Just take the next step: Lessons from climbing Kilimanjaro with my four kids

Just take the next step: Lessons from climbing Kilimanjaro with my four kids


The dictionary provides two definitions:

  • Small loose particles of stone or sand.
  • Courage and resolve, strength of character.

Given how much our ‘courage and resolve’ is being tested right now, it’s fair to ask how we can cultivate more grit when every day feels like an uphill climb.

Ironically enough, my answer to ‘How to grow grit?’ was shaped by summiting a mountain that was covered with it.

In fact, this 4th of July weekend marks four years since I summited Kilimanjaro with my husband and our four children (aged 13-18 at the time). Given that many people are needing to dig deep and grow grit as they rise to the challenges of this time, I thought it was a good time to reflect on how those lessons might help you find the courage to stay positive, press on and ‘just take the next step.’

At the time we embarked on this endeavor, we lived at sea level in an area devoid of hills, much less altitude. So you might say our training was basic at best, inadequate at worst.

While my husband Andrew and I had hiked at altitude before (Inca trail level hard, not Everest hard), our children hadn’t. They had got on board with the idea simply because they thought it sounded like a cool way to mark their dad’s 50th. They had no real sense of how altitude can impact the body. In hindsight, this was probably a good thing, or they’d have vetoed the idea and voted for a beach vacation instead.

Our longer four-day route to base camp (sitting at 4,730m/15,520 ft elevation) helped our bodies acclimatize but did little to mentally prepare us for the gruelling climb that awaited on ‘Summit Day.’

We set off in the early hours in sub-zero temperatures. Within thirty minutes my youngest was crying because his fingers were so cold. Within another thirty, my fourteen-year-old was throwing up his oatmeal breakfast. The higher we climbed into the frigid African sky, the slower our steps became and the more frequent our breaks. Six hours in, the sun had defrosted our fingers (sort of), but the summit seemed even further away. My head throbbing and my stomach squelching, it was my turn to empty my stomach of the very little I’d eaten. Soon after, my daughter Maddy was tearily wondering if she could go on. Lachlan, our oldest, extended his hand to pull her up, ‘You can do it Maddy, I know you can. Just take the next step.’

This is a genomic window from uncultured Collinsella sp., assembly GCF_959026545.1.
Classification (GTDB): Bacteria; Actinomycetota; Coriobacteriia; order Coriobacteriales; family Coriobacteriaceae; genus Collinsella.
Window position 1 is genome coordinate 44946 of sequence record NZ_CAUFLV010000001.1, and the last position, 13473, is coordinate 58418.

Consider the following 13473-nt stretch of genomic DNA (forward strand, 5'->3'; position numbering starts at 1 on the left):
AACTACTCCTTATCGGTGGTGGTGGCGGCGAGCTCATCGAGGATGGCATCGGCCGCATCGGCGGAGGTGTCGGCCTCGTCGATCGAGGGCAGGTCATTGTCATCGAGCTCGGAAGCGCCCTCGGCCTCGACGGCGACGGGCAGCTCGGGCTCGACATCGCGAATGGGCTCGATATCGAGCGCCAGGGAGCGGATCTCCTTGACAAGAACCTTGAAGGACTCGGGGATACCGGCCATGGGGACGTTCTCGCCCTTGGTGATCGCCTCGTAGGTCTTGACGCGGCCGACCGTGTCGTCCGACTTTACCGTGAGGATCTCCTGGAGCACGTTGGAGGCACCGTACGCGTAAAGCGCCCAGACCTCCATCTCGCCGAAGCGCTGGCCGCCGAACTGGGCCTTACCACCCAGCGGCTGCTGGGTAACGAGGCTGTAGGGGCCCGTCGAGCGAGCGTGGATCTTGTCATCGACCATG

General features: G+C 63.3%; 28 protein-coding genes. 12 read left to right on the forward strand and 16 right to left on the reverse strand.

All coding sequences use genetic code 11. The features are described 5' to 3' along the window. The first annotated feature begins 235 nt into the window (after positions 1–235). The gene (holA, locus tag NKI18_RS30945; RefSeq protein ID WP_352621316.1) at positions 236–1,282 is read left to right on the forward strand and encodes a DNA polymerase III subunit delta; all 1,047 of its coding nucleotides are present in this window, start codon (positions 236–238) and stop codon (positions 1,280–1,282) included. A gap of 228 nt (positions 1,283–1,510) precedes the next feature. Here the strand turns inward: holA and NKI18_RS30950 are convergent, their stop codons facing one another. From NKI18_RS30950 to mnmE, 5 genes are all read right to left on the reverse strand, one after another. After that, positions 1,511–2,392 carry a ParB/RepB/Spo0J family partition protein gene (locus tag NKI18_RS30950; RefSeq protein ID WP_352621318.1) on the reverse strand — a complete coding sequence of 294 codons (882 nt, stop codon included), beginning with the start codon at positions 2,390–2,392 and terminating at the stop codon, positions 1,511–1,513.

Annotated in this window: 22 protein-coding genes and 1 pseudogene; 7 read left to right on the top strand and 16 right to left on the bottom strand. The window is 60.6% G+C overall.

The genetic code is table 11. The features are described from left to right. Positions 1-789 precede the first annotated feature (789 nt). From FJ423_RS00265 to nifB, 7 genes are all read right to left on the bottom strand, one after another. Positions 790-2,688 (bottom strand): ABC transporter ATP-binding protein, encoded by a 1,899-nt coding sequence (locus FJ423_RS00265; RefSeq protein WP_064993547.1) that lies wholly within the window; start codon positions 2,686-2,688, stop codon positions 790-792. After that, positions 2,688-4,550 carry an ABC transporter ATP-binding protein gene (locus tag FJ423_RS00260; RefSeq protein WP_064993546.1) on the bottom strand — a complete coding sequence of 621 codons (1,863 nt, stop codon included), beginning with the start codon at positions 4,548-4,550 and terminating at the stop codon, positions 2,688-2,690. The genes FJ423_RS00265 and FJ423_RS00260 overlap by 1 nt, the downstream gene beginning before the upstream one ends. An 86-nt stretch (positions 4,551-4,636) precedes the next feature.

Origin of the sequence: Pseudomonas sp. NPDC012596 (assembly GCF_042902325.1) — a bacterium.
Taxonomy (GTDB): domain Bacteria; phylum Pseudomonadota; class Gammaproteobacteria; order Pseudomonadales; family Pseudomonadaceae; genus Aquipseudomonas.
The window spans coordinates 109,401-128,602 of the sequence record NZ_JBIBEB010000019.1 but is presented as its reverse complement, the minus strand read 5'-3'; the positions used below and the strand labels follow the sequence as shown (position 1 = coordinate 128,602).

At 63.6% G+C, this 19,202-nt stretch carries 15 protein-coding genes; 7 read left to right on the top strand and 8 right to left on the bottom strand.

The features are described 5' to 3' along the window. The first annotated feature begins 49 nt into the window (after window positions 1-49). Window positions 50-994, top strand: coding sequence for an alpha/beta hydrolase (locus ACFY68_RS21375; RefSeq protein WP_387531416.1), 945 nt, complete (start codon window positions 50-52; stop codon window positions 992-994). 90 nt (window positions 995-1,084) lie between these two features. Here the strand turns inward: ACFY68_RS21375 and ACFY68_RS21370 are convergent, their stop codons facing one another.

‘Pole, pole’, our wonderful guides continually said to us, Swahili for slowly, slowly. So on we pressed, one slow step after another, the soft shale grit falling away under our boots. Then a break. Then more slow steps. Another break. As we slowly zig-zagged back and forth, there were several times I felt like giving up too. Yet I was determined not to be the one who let the team down. We were all determined. So on we pressed, pole pole.

Nine gruelling hours after setting off, we eventually stepped foot on Gilman’s Point, 5,685meters (18,885 feet), into the African sky.

What did we learn from that experience that may be relevant to you right now, in the midst of your challenges

You can do hard things!

We often underestimate our abilities and are, for the most part, capable of far more than what we’ve told ourselves is possible for us. Only by having the courage to pursue goals that exceed what we have done before can we ever discover how much we can actually do – individually and collectively. Likewise, in the face of challenges you would not have chosen (such as those this pandemic may have brought your way), you have a greater capacity to overcome them than you may have previously thought. Trusting in that capacity is the first step to tapping it.

Growth and comfort can’t coexist. Just because something is hard and uncomfortable doesn’t mean its bad. Embrace the discomfort; look for the growth.

As I shared in this short clip from a keynote speech last year, only when we dare to test our limits can we discover them. This requires the courage to exit our comfort zone and do the very things that stretch us, even if they scare us and require going the extra hard yards.

We are stronger together than we ever are alone

The power of human connection is a force multiplier, enabling us to rise stronger and go further together than we ever can alone. The power of the group, the team, to rise above challenges and reach new heights is far more than the sum of its individual parts.

Emotional contagion is a powerful force when its harnessed to encourage, embolden and elevate those around us. So however tough you are doing it, reach out to those around you – enlist their support toward, extend a helping hand or offer an encouraging word.

‘It is not the mountain that we conquer, but ourselves.’ – Sir Edmund Hillary

It won’t stay this difficult forever

The third and final lesson – however tough the going is right now, it won’t stay this way forever. So if the light at the end of the tunnel seems to be flickering smaller and further away, or you’ve lost hope it will ever reappear, just take one more step.

It doesn’t matter if that step is the smallest you’ve ever taken. It doesn’t matter if it’s the slowest. It doesn’t matter if you have to stop often to regain your footing and recharge your energy. All that matters is that you are putting one foot in front of the other, moving in the direction you want to travel.

In the midst of this testing time, many people are doing it tough and struggling to keep faith in brighter days ahead. If you are one of them, I encourage you to just keep putting one foot in front of the other, trusting that the human spirit is greater than anything it can face. One day at a time, one hour at a time, one step at a time.

Yours is no exception.